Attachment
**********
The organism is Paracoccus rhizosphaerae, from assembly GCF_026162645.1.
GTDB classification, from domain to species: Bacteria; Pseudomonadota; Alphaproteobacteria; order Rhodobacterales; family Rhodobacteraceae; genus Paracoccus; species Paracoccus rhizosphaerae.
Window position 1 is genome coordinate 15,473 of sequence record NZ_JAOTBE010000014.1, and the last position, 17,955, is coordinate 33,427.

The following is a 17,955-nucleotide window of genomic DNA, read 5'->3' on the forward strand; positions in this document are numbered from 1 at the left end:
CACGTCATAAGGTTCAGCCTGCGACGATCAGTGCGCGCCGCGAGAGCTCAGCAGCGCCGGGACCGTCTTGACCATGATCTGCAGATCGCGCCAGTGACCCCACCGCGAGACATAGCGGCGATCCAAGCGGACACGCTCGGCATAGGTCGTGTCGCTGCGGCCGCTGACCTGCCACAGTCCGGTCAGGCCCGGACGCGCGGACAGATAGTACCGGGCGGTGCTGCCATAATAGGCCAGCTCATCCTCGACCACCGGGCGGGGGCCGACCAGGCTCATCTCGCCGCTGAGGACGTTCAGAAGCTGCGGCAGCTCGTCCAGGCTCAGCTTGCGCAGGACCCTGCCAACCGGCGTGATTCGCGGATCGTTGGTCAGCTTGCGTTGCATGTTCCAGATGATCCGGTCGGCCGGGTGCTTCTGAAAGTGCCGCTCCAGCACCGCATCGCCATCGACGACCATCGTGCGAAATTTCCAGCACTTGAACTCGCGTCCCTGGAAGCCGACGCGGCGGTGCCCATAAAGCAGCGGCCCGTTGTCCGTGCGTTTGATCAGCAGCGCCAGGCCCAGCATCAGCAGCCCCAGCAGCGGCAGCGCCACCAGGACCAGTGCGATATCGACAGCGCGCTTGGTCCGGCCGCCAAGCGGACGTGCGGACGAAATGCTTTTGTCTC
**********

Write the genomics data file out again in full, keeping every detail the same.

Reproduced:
The organism is Paracoccus rhizosphaerae, from assembly GCF_026162645.1.
GTDB classification, from domain to species: Bacteria; Pseudomonadota; Alphaproteobacteria; order Rhodobacterales; family Rhodobacteraceae; genus Paracoccus; species Paracoccus rhizosphaerae.
Window position 1 is genome coordinate 15,473 of sequence record NZ_JAOTBE010000014.1, and the last position, 17,955, is coordinate 33,427.

The following is a 17,955-nucleotide window of genomic DNA, read 5'->3' on the forward strand; positions in this document are numbered from 1 at the left end:
CACGTCATAAGGTTCAGCCTGCGACGATCAGTGCGCGCCGCGAGAGCTCAGCAGCGCCGGGACCGTCTTGACCATGATCTGCAGATCGCGCCAGTGACCCCACCGCGAGACATAGCGGCGATCCAAGCGGACACGCTCGGCATAGGTCGTGTCGCTGCGGCCGCTGACCTGCCACAGTCCGGTCAGGCCCGGACGCGCGGACAGATAGTACCGGGCGGTGCTGCCATAATAGGCCAGCTCATCCTCGACCACCGGGCGGGGGCCGACCAGGCTCATCTCGCCGCTGAGGACGTTCAGAAGCTGCGGCAGCTCGTCCAGGCTCAGCTTGCGCAGGACCCTGCCAACCGGCGTGATTCGCGGATCGTTGGTCAGCTTGCGTTGCATGTTCCAGATGATCCGGTCGGCCGGGTGCTTCTGAAAGTGCCGCTCCAGCACCGCATCGCCATCGACGACCATCGTGCGAAATTTCCAGCACTTGAACTCGCGTCCCTGGAAGCCGACGCGGCGGTGCCCATAAAGCAGCGGCCCGTTGTCCGTGCGTTTGATCAGCAGCGCCAGGCCCAGCATCAGCAGCCCCAGCAGCGGCAGCGCCACCAGGACCAGTGCGATATCGACAGCGCGCTTGGTCCGGCCGCCAAGCGGACGTGCGGACGAAATGCTTTTGTCTC